UNITED STATES DISTRICT COURT WESTERN DISTRICT OF KENTUCKY OWENSBORO DIVISION CIVIL ACTION NO.: 4:07CV-P144-M MARK C. ARFLACK v. COUNTY OF HENDERSON, KENTUCKY et al. MEMORANDUM OPINION Seeking both monetary and punitive damages, Plaintiff Mark C. Arflack, a former inmate at the Henderson County Detention Center (HCDC), filed this suit against the following individuals in both their official and individual capacities: County Sheriff Ed Brady,1 Jailer Ron Herrington, Chief Deputy Freddie Rowland, Major Overfield, Deputy Jailer McDaniel, Deputy Jailer Vaught, Deputy Jailer Baker, Officer Greenwell, Medical Director Krystal Souders, Head Nurse Theda Owens,2 and Southern Health Partners President Jeffery Reasons. Arflack also named Henderson County as a defendant. Arflack alleges that Defendants failed to protect him from an assault by another inmate, failed to provide him proper medical care after the assault, and denied him use of the law library resulting in him missing an appeal deadline. On initial review of the complaint pursuant to 28 U.S.C. 1915A and McGore v. Wrigglesworth, 114 F.3d 601 (6th Cir. 1997), the Court allowed Arflack's claims to proceed for further development. This matter is currently before the Court on Defendants Reasons and Souders's motion for summary judgment (DN 45); Defendants Baker, Greenwell, Herrington, McDaniel, Overfield, DEFENDANTS PLAINTIFF By Order entered April 7, 2009 (DN 79), the Court dismissed Arflack's claims against Defendant Brady for failure to state a claim. 2 1 Head Nurse Theda Owens has yet to be properly served. Rowland, Vaught, and Henderson County's motion for summary judgment (DN 67); and Arflack's motions for summary judgment (DNs 69 & 70). The motions for summary judgment have been fully briefed and are ripe for decision. For the reasons set forth below, the Court will grant the defendants' motions for summary judgment and will deny Arflack's motions for summary judgment. I. FACTS In September 2006, Arflack, a convicted federal inmate, was removed from a federal detention facility in Coleman, Florida, and transported to the HCDC in connection with state charges that were pending against him in Kentucky. Upon arrival at the HCDC, Arflack was placed in a general-population cell. In October 2006, the HCDC removed Arflack from the general population and placed him in maximum security. He was initially put in cell number 120. In November 2006, however, Arflack was moved out of cell number 120 and put in maximum-security cell number 113. Arflack alleges that after the move to cell number 113, he received multiple threats of physical violence from state-inmate Kenny Holland, a resident of cell number 113. Arflack alleges that on several different occasions he verbally reported Holland's threats to various HCDC employees and requested to be moved to a different cell to no avail. It is undisputed that in December 2006 Arflack made a written report of inmate Holland's threats and a request to be moved to a different cell by filling out a requisition form. Arflack stated on the requisition form: Mr. Rowland I am asking to be moved to another cell. Kenny Holland has already been sentenced to 12 years in another county for assault charges and he has made physical threats on me. I would like to be moved out of maximum security and put in a population cell with a safer environment. I would like being put with other federal inmates. (DN 1, App. at Ex. 4). Defendant Vaught denied Arflack's requisition stating "may not request cell placement." Id. Arflack alleges that in January 2007, he filled out another, similar requisition form 2 requesting a change in cell placement and citing continued threats by inmate Holland. Arflack alleges that this request was also denied. Defendants assert that there is no record of a cell-change request by Arflack in January 2007. On January 18, 2007, inmate Holland severely beat Arflack. Then Holland and another inmate, McElveen, placed an unconscious Arflack in his bunk for approximately five-and-one-half hours. By the time that prison officials discovered Arflack, his condition had deteriorated to the point that he had to be airlifted to the University of Louisville Hospital for emergency surgery for serious head and face injuries. Arflack was released from the hospital and returned to the HCDC on January 25, 2007, where he was initially placed in isolation. On February 19, 2007, Arflack filled out a grievance related to the denial/loss of his January requisition form about Holland's threats and his need to be moved to a different cell. In his grievance Arflack complained: Addressed a request form to Mr. Rowland dated around 1-8-07 requesting to be moved from cell 113 back to cell 120. Forms supposed to be answered within 72 hours. I still have not got that request form back with Mr. Rowland's response. Please forward my copy of the 1-08-07 request form back to me. Thanks! (DN 1, App. at Ex. 5). Defendant Vaught answered the grievance on March 1, 2007, stating "no record of you turning in any forms in January." Id. Arflack alleges that after being released back to the HCDC, he continued to suffer medical problems as a result of the assault. He states that when he requested follow-up medical care, he was told that "you are an inmate. The HCDC will not spend the money needed to get you back in the shape you was in upon arriving at the detention center." Arflack states that the injuries he sustained from Holland's assault on him are permanent and debilitating, including eventual blindness in his right eye. 3 Separate from his assault-related claims, Arflack also alleges that he was denied access to the courts while incarcerated at the HCDC. According to Arflack, when he arrived at the HCDC he was working on an "appeals motion for Constitutional Issues of the Speedy Trial Act, involving his case numbers 01-CR-00122 and 02-CR-00053, which was to be filed with the Kentucky Court of Appeals and was eventually also filed in the Kentucky Supreme Court." Arflack states that he "had a deadline date of (09-29-06) to get this Appeal Motion filed with Appeal's Court." According to Arflack, he submitted a request to prison officials on September 25, 2006, asking to use the prison library to make copies of his appeals motion and informing officials of his September 29, 2006, deadline. Arflack states that he did not receive the request form back until October 4, 2006, several days after the deadline had passed. Arflack claims that because Defendants denied him use of the law library and delayed allowing him to make copies he "was unable to file the entire appeal, his chances was forever lost." II. SUMMARY JUDGMENT STANDARD Summary judgment is proper "if the pleadings, depositions, answers to interrogatories, and admissions on file, together with the affidavits, if any, show that there is no genuine issue as to any material fact and that the moving party is entitled to a judgment as a matter of law." FED. R. CIV. P. 56(c). The party moving for summary judgment bears the burden of demonstrating the absence of a genuine issue of material fact. Celotex Corp. v. Catrett, 477 U.S. 317, 323 (1986). "[N]ot every issue of fact or conflicting inference presents a genuine issue of material fact which requires the denial of a summary judgment motion." Street v. J. C. Bradford & Co., 886 F.2d 1472, 1477 (6th Cir. 1989). "The pivotal question is whether the party bearing the burden of proof has presented a jury question as to each element of its case." Hartsel v. Keys, 87 F.3d 795, 799 (6th Cir. 4 1996). "`[W]here the moving party has the burden -- the plaintiff on a claim for relief or defendant on an affirmative defense -- his showing must be sufficient for the court to hold that no reasonable trier of fact could find other than for the moving party.'" Calderone v. United States, 799 F.2d 254, 259 (6th Cir. 1986) (quoting W. Schwarzer, Summary Judgment Under the Federal Rules: Defining Genuine Issues of Material Fact, 99 F.R.D. 465, 487-88 (1984) (emphasis in original)). "[I]f the moving party also bears the burden of persuasion at trial, the moving party's initial summary judgment burden is `higher in that it must show that the record contains evidence satisfying the burden of persuasion and that the evidence is so powerful that no reasonable jury would be free to disbelieve it.'" Arnett v. Myers, 281 F.3d 552, 561 (6th Cir. 2002) (quoting 11 James Wm. Moore, et al., Moore's Federal Practice 56.13[1], at 56-138 (3d ed. 2000)). Thus, "[s]ummary judgment in favor of the party with the burden of persuasion . . . is inappropriate when the evidence is susceptible of different interpretations or inferences by the trier of fact." Hunt v. Cromartie, 526 U.S. 541, 553 (1999). Where the nonmoving party bears the burden of proof at trial, "a complete failure of proof concerning an essential element of the nonmoving party's case necessarily renders all other facts immaterial." Celotex, 477 U.S. at 323. The nonmoving party must do more than raise some doubt as to the existence of a fact; the nonmoving party must produce evidence that would be sufficient to require submission of the issue to the jury. Id. The moving party, therefore, is "entitled to a judgment as a matter of law because the nonmoving party has failed to make a sufficient showing on an essential element of [his] case with respect to which [he] has the burden of proof." Id. (internal quotation marks omitted). 5 III. DEFENDANTS REASONS AND SOUDERS'S MOTION FOR SUMMARY JUDGMENT Arflack's complaint sets forth one averment regarding jail medical staff. Numerical paragraph 11 states, "Further the jail staff and medical staff demonstrated deliberate indifference to his medical needs by not making certain the bones in his face and around the eyes were repaired after the attack. They neglected such! This denial of medical care produced permanent damages." (DN 1). Medical services at the HCDC are provided pursuant to contract by employees of Southern Health Partners, Inc. (SHP). Defendant Reasons is the president of SHP, and Defendant Souders is a Regional Manager. As president of SHP, Defendant Reasons never worked directly at the detention center. As Regional Manager, Ms. Souders was not working directly at the facility at the time of the assault or afterwards. (DN 74, Ex. 1 at p. 6). Arflack sued Defendants Reasons and Souders in both their individual and official capacities. A. Individual-Capacity Claims "To state a claim under 1983, a plaintiff must allege the violation of a right secured by the Constitution and laws of the United States, and must show that the alleged deprivation was committed by a person acting under color of state law." West v. Atkins, 487 U.S. 42, 48 (1988). "Respondeat superior3 is not a proper basis for liability under 1983." McQueen v. Beecher Cmty. Schs., 433 F.3d 460, 470 (6th Cir. 2006). "Nor can the liability of supervisors be based solely on the right to control employees, or simple awareness of employees' misconduct." Id. (internal Respondeat superior is "the doctrine under which liability is imposed upon an employer for the acts of his employees committed in the course and scope of their employment." BALLENTINE'S LAW DICTIONARY (3d ed. 1969). 6 3 quotations omitted). "In order for supervisory liability to attach, a plaintiff must prove that the official `did more than play a passive role in the alleged violation or showed mere tacit approval of the goings on.'" Loy v. Sexton, 132 F. App'x 624, 626 (6th Cir. 2005) (quoting Bass v. Robinson, 167 F.3d 1041, 1048 (6th Cir. 1999)). In other words, "liability under 1983 must be based on active unconstitutional behavior." Shehee v. Luttrell, 199 F.3d 295, 300 (6th Cir. 1999). "A supervisor's awareness of allegations of unconstitutional conduct and failure to act are not a basis for liability." McCurtis v. Wood, 76 F. App'x 632, 634 (6th Cir. 2003). Based on its review of the record, the Court finds that neither Defendant Reasons nor Defendant Souders was involved in Arflack's direct medical care. Because their supervisory positions do not automatically make them liable for the actions/inactions of their subordinates, they are entitled to summary judgment on Arflack's individual-capacity claims against them. See, e.g., Brown v. Green, No. 97-1117, 1997 U.S. App. LEXIS 35331 (6th Cir. Dec. 12, 1997) ("Defendant Green, being sued in her official capacity as the Medical Director of the Michigan Department of Corrections, cannot be held liable for an alleged constitutional violation, because the doctrine of respondeat superior does not apply in 1983 lawsuits to impute liability onto supervisory personnel."); Farrow v. West, 320 F.3d 1235, 1238 n.1 (11th Cir. 2003) (holding that the regional director of prison medical services was not liable for actions of subordinate medical staff); Foxworth v. Major, No. 8:08-2795-CMC-BH, 2009 U.S. Dist. LEXIS 66751 (D.S.C. July 30, 2009) (granting defendant Reasons's motion to dismiss because Reasons, the president of SHP, was not personally involved in the plaintiff's medical care). B. Official-Capacity Claims Arflack's official-capacity claims against Reasons and Souders are construed as brought 7 against their employer, SHP. See George v. Corr. Corp. of Am., No. 3:05-CV-268-S, 2006 U.S. Dist. LEXIS 1575 (W.D. Ky. Jan. 13, 2006). A private corporation is liable under 1983 only when an official policy or custom of the corporation causes the alleged deprivation of federal rights. See Street v. Corr. Corp. of Am., 102 F.3d 810, 817 (6th Cir. 1996). Arflack alleges that he was told by medical staff that, because he was a federal prisoner, the HCDC would not spend money for his follow-up medical care. Construed liberally, the Court finds that Arflack alleged that SHP and the HCDC had a policy of not providing medical care to federal prisoners in their custody in violation of the Eighth Amendment. Despite time for discovery, however, Arflack has not put forth evidence that tends to show the existence of such a policy. Additionally, the record belies Arflack's claim that his medical care after his return to the HCDC violated constitutional standards. The Eighth Amendment, which applies to the States through the Due Process Clause of the Fourteenth Amendment, Robinson v. California, 370 U.S. 660, 666, (1962), prohibits the infliction of "cruel and unusual punishments" on those convicted of crimes. See Wilson v. Seiter, 501 U.S. 294, 296-97 (1991). "Deliberate indifference to serious medical needs of prisoners" violates the Eighth Amendment. Estelle v. Gamble, 429 U.S. 97, 104 (1976). "This conclusion does not mean, however, that every claim by a prisoner that he has not received adequate medical treatment states a violation of the Eighth Amendment." Id. at 105. "Medical malpractice does not become a constitutional violation merely because the victim is a prisoner. In order to state a cognizable [Eighth Amendment] claim, a prisoner must allege acts or omissions sufficiently harmful to evidence deliberate indifference to serious medical needs." Id. at 106. The Supreme Court has established a two-part test, with both a subjective and objective 8 prong, to determine whether a prisoner's Eighth Amendment right to adequate medical care has been violated. Farmer v. Brennan, 511 U.S. 825, 834 (1994); Napier v. Madison County, Ky., 238 F.3d 739, 742 (6th Cir. 2001). First, the deprivation alleged must be "`sufficiently serious' [in that] a[n] . . . official's act or omission must result in the denial of `the minimal civilized measure of life's necessities.'" Farmer, 511 U.S. at 834 (quoting Wilson, 501 U.S. at 298). The second subjective prong requires plaintiff to show that the defendant had a "sufficiently culpable state of mind." Wilson, 501 U.S. at 297; Napier, 238 F.3d at 742. "To sustain such a claim, it is not necessary that the . . . officials consciously sought to inflict pain by withholding treatment; it is sufficient to show deliberate indifference to [a prisoner's] serious medical needs." Molton v. City of Cleveland, 839 F.2d 240, 243 (6th Cir. 1988). Specifically, to satisfy the subjective prong, "the plaintiff must allege facts which, if true, would show that the official being sued subjectively perceived facts from which to infer substantial risk to the prisoner, that he did in fact draw the inference, and that he then disregarded that risk." Comstock v. McCrary, 273 F.3d 693, 703 (6th Cir. 2001) (citing Farmer, 511 U.S. at 837). When prison officials provide medical care in good faith but they nonetheless fail to promptly or completely restore the prisoner to good health, those officials are not "deliberately indifferent" to the prisoner's health. Holmes v. Sheahan, 930 F.2d 1196, 1199 (7th Cir. 1991). If the prisoner, or even another doctor, disagrees with the treatment provided, so long as it meets minimal standards of adequacy, a mere disagreement over medical judgment states no constitutional claim. Waldrop v. Evans, 871 F.2d 1030, 1033 (11th Cir. 1989) ("[W]e disavow any attempt to second-guess the propriety or adequacy of a particular course of treatment. Along with all other aspects of health care, this remains a question of sound professional judgment."). A claim that 9 medical treatment was inadequate may present a viable medical malpractice claim under state tort law, but it does not state a constitutional claim. Graham ex rel. Estate of Graham v. County of Washtenaw, 358 F.3d 377, 385 (6th Cir. 2004); Estelle, 429 U.S. at 106 ("Medical malpractice does not become a constitutional violation merely because the victim is a prisoner.") The Court has reviewed portions of Arflack's medical records regarding his care after he was released from the hospital and returned to the HCDC. Based on those records, the Court finds that no reasonable jury could conclude that Defendants violated Arflack's Eighth Amendment rights by denying him medical care based on his status as a federal inmate. Arflack was provided with followup medical attention from SHP and detention center staff as well taken to see outside doctors. While Arflack might not have received all the care he desired, there has been no showing by him that his care was neglected to a level that would violate the Constitution. Accordingly, Defendants Reasons and Souders are entitled to summary judgment on Arflack's official-capacity claims against them. As the Court has determined that Defendant Souders and Reasons are entitled to summary judgment on Arflack's claims against them, the Court will deny Arflack's cross-motion for summary judgment on these claims. IV. DEFENDANTS BAKER, GREENWELL, HERRINGTON, MCDANIEL, OVERFIELD, ROWLAND, VAUGHT, AND HENDERSON COUNTY'S MOTION FOR SUMMARY JUDGMENT A. Failure-To-Protect Defendants' sole argument in favor of summary judgment on Arflack's failure to protect claim is that Arflack did not exhaust his administrative remedies prior to filing suit. With respect to exhaustion, the Prison Litigation Reform Act (PLRA), 42 U.S.C. 1997e(a) provides that: No action shall be brought with respect to prison conditions under section 1979 of the Revised Statutes of the United States (42 U.S.C. 1983), or any other Federal law, by a prisoner confined in any jail, prison, or other correctional facility until such 10 administrative remedies as are available are exhausted. Prisoners are no longer required to demonstrate exhaustion in their complaints. See Jones v. Bock, 549 U.S. 199 (2007). Instead, failure to exhaust administrative remedies is "an affirmative defense under the PLRA" which the defendant bears the burden of establishing. Id. "Because the prison employees bear the burden on exhaustion, they must do more than point to a lack of evidence in the record; rather they must `establish affirmatively' that the evidence is so one-sided that no reasonable fact finder could find" in favor of the plaintiff on the exhaustion issue. Schaefer v. Bezy, No. 08-3349, 2009 U.S. App. LEXIS 15363 (7th Cir. July 7, 2009) (emphasis added); Fonseca v. Conrail, 246 F.3d 585, 590 (6th Cir. 2001) (holding that the party moving for summary judgment on an affirmative defense bears the burden of proof). If the defendant fails to meet its burden of proof, the plaintiff has no obligation to proffer any additional evidence in order to rebut the exhaustion defense. Fonseca, 246 F.3d at 590. The PLRA requires "proper exhaustion," which means that the inmate must comply with all of the prison's "deadlines and other critical procedural rules." Woodford v. Ngo, 548 U.S. 81, 90-91 (2006). When assessing whether a prisoner has properly exhausted his claims as required by the PLRA, the court looks to the prison's procedural rules. See Jones, 549 U.S. at 218. Thus, this Court begins its analysis of the exhaustion issue with the HCDC's administrative procedures. The procedures provide: Grievance Procedure POLICY: Any inmate shall be allowed to file a grievance at such time as the inmate believes he or she has been subject to abuse, harassment, abridgement of civil rights, or denied privileges specified in the posted rules. (Grievances must be restricted to incidents which occur when the prisoner is in custody of the facility.) No prisoner 11 shall fear against reprisal for initiating grievance procedure in an attempt to resolve legitimate complaints. PROCEDURE: 1. Transmittal: A grievance shall be made in the form of a written statement by the inmate promptly following the incident, on an official grievance form. Such statement shall be transmitted promptly and without interference to the jailer by a detention officer or staff member to whom the grievance is given. 2. Contents: The grievance shall state fully the time, date, and names of those detention officers and/or staff members involved, and the pertinent details of the incident including the names of any witnesses. 3. Review. Upon receipt of a grievance by the jailer, the jailer shall review the grievance and determine if it constitutes: a. a prohibited act by a detention officer or staff member b. a violation of the inmate's civil rights c. a criminal act, or d. an abridgment of inmate privilege as cited in the posted rules. 4. Investigation: If the grievance constitutes a prohibited act by a detention office or staff member, a criminal act, or a violation of the inmate's civil rights, the jail shall order a prompt investigation. If the grievance constitutes an abridgment of the inmate's privileges, the jailer may appoint an impartial member of the staff to investigate the grievance and make a report of findings and recommendations. NOTE: Any officer or staff member who subjects an inmate to harassment, curtailment of privileges or any type of punishment because of a grievance or attempts to prevent or interfere with the reporting of a grievance shall be subject to disciplinary action. 5. Response: Any inmate who submits a grievance to the jailer [sic] igation of the grievance, to include findings and actions taken by the jailer. 6. Appeal: If not satisfied with the disposition of the grievance by the jailer, the inmate shall be furnished paper, pencil and an envelope in order to set forth his grievance in writing and his objection to the disposition of the grievance. The inmate's appeal letter will then be forwarded to the County Judge/Executive. (DN 67, Ex. E). The defendants contend that Arflack did not exhaust his administrative remedies because he 12 did not comply with the grievance procedure listed above. They contend that the facts of this case are similar to those of Wyatt v. Leonard, 193 F.3d 876 (6th Cir. 1999). In Wyatt, a fellow inmate raped Wyatt while he was housed in a segregation cell. Wyatt, 193 F.3d at 877. The issue before the Court was whether Wyatt was required to exhaust his administrative remedies prior to filing a claim seeking money damages pursuant to 1983. Id. Wyatt argued that he did not have to exhaust his administrative remedies because money damages were not an available remedy through the administrative process. Disagreeing with Wyatt, the Sixth Circuit held that "prisoners must exhaust administrative remedies even in money damages cases . . . ." Id. at 879; see also Booth v. Churner, 532 U.S. 731, 741 (2001) ("Congress has mandated exhaustion . . . regardless of the relief offered through administrative procedures"). In other words, Wyatt was required to grieve his attack in order to have exhausted his administrative remedies. Although there is some disagreement by the parties as to whether Arflack filed a grievance form on January 8, 2007, this disagreement is immaterial. Whatever information may have been in that grievance form was already made available to the jail in Arflack's December 17, 2006 requisition form. What is material, however, is that Arflack does not contend that he ever grieved the attack after it occurred in accordance with Wyatt.4 He contends that he was not required to grieve the attack because he did not file his lawsuit until after he was transferred to another facility. The Court disagrees. "The mere fact that [Arflack] has been transferred to another prison facility does not necessarily render the exhaustion requirement moot." Rodriguez v. Senkowski, 103 F. Supp. 2d 131, 134 (N.D.N.Y. 2000). Arflack does not contend that he was prohibited from filing Arflack did file a grievance form after the attack occurred, but his chief complaint was that the jail failed to address his request form filed on or about January 8, 2007. It mentioned nothing of the assault. 13 4 a grievance by use of the mail, nor does he suggest that jail officials refused to provide him grievance forms either prior to or after his transfer. See Young v. Karnes, No. 2:07-cv-0870, 2008 WL 4186227, at *3 (S.D. Ohio Sept. 10, 2008) (citing Medina-Claudio v. Rodriguez-Mateo, 292 F.3d 31, 35 (1st Cir. 2002)). Because the Court finds that Arflack failed to exhaust his administrative remedies by grieving his attack prior to initiating this litigation, his claim fails. Accordingly, summary judgment in favor of the defendants on Arflack's failure-to-protect claim is warranted. B. Denial of Access to Courts Prisoners have a First and Fourteenth Amendment right of access to the courts. See Lewis v. Casey, 518 U.S. 343, 354 (1996). In assessing whether a state has violated that right, we ask first whether the claimant has demonstrated an "actual injury." See Harbin-Bey v. Rutter, 420 F.3d 571, 578 (6th Cir. 2005). "The requirement that an inmate show `actual injury' derives from the constitutional principle of standing." Thaddeus-X v. Blatter, 175 F.3d 378, 394 (6th Cir. 1999). "`Meaningful access to the courts is the touchstone,' and the inmate therefore must go one step further and demonstrate that the alleged shortcomings in the library or legal assistance program hindered his efforts to pursue a legal claim." Lewis, 518 U.S. at 351 (1996) (internal citations omitted). "Examples of actual prejudice to pending or contemplated litigation include having a case dismissed, being unable to file a complaint, and missing a court-imposed deadline." Harbin-Bey, 420 F.3d at 578. Second, a claim of denial of access to the courts must allege more than mere negligence by the state actor who caused the injury. Sims v. Landrum, 170 F. App'x 954 (6th Cir. 2006). "Plaintiff's claim that a right of access to the courts has been impeded requires him to allege 14 intentional conduct . . ., [but] does not require an additional showing of malicious motive. When access to courts is impeded by mere negligence, as when legal mail is inadvertently lost or misdirected, no constitutional violation occurs." Simkins v. Bruce, 406 F.3d 1239, 1242 (10th Cir. 2005) (citations and footnote omitted). Arflack alleges that the HCDC failed to timely act on his request to make copies for an appellate filing. However, Arflack does not allege that his filing was rejected because he failed to file the correct number of copies. Furthermore, Arflack does not explain what type of motion he was trying to file or how it related to the preservation of his appeal. He states that his appeal concerned a "speedy trial" issue in his criminal action numbers 01-CR-00122 and 02-CR-00053. The Court takes judicial notice that on September 12, 2006, the Kentucky Court of Appeals denied Arflack's petition for writ of mandamus on the speedy trial issue as moot due to the fact that the Henderson Circuit Court granted Arflack's motion for a speedy trial in actions 01-CR-00122 and 02-CR-00053 and ordered the real party in interest to bring Arflack to trial within 180 days from 7/18/2006. See Arflack v. Hayden, No. 2006-CA-1437-OA, Sept. 12, 2006 Order. Furthermore, the Court takes judicial notice that Arflack attempted to file a direct appeal to the Kentucky Court of Appeals on the speedy trial issue that was dismissed as premature on October 19, 2006. See Arflack v. State of Kentucky, No. 2006-CA-001574, Oct. 10, 2006 Order. Prior to dismissal Arflack filed a response to a show cause order on September 28, 2006. See id., Arflack's Aug. 28, 2006 Show Cause Response. In conclusion, a review of Arflack's two appeals during the relevant time period demonstrates that he was neither prejudiced by the HCDC's delay in processing his copy requests nor prevented from accessing the appellate courts. One of his appeals was dismissed as moot given 15 the relief he was afforded in state court, and the other was dismissed as premature after Arflack had an opportunity to show cause leaving open his ability to raise the speedy-trial issue on direct appeal at a later date. Thus, on summary judgment, Arflack has failed to demonstrate prejudice. Arflack has likewise failed to demonstrate that the delay in processing his request was an intentional act by the HCDC officials. The delay, while improper, does not appear to have been motivated by a desire to impede Arflack's access to the courts. The most Arflack has shown is that the HCDC officials acted negligently because they failed to timely process his request. The Sixth Circuit has held that a mere delay by prison officials in processing a plaintiff's request generally does not state a denial-of-access-to-courts claim. See Garrison v. Corr, 26 F. App'x 410 (6th Cir. 2001) (holding that prison officials' delay in releasing funds from the plaintiff's prison trust account to pay filing fee was mere negligence and failed to state a constitutional claim). After an opportunity for discovery, Arflack has shown neither true prejudice to his legal rights nor intentionally reckless conduct by the HCDC Defendants. As such, the Court concludes that summary judgment in favor of these Defendants is appropriate on Arflack's denial-of-access to-the-courts claim. For the same reasons, Arflack's motion for summary judgment on this claim will be denied. V. CONCLUSION For the reasons set forth above, IT IS HEREBY ORDERED as follows: 1. The motion by the defendants, Reasons and Souders, for summary judgment (DN 45) is GRANTED; 2. The motion by the defendants, Baker, Greenwell, Herrington, McDaniel, Overfield, Rowland, Vaught, and Henderson County, for summary judgment (DN 67) is GRANTED; and 16 3. DENIED. 4. The motions by the plaintiff, Arflack, for summary judgment (DNs 69 & 70) are A Judgment will be entered consistent with this Opinion. cc: Counsel of Record Mark C. Arflack, pro se September 30, 2009 17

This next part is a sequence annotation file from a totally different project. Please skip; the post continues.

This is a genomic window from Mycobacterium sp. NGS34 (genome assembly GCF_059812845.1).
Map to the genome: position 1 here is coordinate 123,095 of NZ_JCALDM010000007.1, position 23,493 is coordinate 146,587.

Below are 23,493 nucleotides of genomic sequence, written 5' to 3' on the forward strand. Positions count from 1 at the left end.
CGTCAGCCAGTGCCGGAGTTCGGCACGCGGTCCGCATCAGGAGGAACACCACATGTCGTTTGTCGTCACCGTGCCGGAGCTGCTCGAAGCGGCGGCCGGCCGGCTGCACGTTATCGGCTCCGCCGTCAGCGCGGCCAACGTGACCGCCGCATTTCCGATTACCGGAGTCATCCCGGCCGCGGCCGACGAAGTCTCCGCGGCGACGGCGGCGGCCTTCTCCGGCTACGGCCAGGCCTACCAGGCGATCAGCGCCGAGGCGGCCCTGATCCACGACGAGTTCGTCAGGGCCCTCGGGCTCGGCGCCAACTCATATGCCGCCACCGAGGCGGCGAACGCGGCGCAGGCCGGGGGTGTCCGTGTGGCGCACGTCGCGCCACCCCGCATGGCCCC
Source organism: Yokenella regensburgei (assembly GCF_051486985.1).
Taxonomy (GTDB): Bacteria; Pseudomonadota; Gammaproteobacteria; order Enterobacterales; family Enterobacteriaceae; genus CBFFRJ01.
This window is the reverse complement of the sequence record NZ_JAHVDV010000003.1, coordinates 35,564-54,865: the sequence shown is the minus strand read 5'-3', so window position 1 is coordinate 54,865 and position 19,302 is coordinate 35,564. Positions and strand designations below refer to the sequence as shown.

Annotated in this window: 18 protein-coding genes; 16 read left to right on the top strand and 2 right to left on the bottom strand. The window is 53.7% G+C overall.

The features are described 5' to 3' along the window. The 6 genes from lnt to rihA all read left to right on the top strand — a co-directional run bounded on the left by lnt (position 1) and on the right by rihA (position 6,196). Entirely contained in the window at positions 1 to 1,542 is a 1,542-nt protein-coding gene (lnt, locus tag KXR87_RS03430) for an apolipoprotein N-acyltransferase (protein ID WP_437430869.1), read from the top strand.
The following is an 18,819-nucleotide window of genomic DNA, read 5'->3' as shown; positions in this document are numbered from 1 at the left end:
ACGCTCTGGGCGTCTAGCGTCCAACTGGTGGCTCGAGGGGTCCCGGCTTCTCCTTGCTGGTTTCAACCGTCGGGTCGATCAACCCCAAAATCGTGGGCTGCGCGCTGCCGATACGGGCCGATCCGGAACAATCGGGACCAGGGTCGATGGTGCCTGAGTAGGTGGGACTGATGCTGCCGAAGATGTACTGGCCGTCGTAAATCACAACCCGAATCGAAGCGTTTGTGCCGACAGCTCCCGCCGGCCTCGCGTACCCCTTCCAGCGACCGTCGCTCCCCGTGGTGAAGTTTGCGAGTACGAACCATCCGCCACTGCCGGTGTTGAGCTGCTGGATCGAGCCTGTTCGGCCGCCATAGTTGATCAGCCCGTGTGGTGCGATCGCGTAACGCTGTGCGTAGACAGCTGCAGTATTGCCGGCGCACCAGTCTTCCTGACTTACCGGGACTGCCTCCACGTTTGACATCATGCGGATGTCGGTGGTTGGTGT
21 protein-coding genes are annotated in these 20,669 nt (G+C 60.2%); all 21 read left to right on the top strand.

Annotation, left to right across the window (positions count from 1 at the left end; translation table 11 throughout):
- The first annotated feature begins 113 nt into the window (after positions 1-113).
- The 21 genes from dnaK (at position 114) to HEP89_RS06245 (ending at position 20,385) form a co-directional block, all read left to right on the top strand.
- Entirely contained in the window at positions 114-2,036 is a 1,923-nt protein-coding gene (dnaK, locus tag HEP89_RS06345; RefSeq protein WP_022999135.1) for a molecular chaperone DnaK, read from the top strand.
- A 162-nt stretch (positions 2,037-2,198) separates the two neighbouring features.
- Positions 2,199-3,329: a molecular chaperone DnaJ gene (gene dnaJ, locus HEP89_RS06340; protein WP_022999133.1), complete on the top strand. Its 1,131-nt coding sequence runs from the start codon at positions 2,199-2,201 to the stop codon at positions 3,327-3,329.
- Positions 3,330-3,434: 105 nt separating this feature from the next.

Disclaimer: Justia Dockets & Filings provides public litigation records from the federal appellate and district courts. These filings and docket sheets should not be considered findings of fact or liability, nor do they necessarily reflect the view of Justia.


Why Is My Information Online?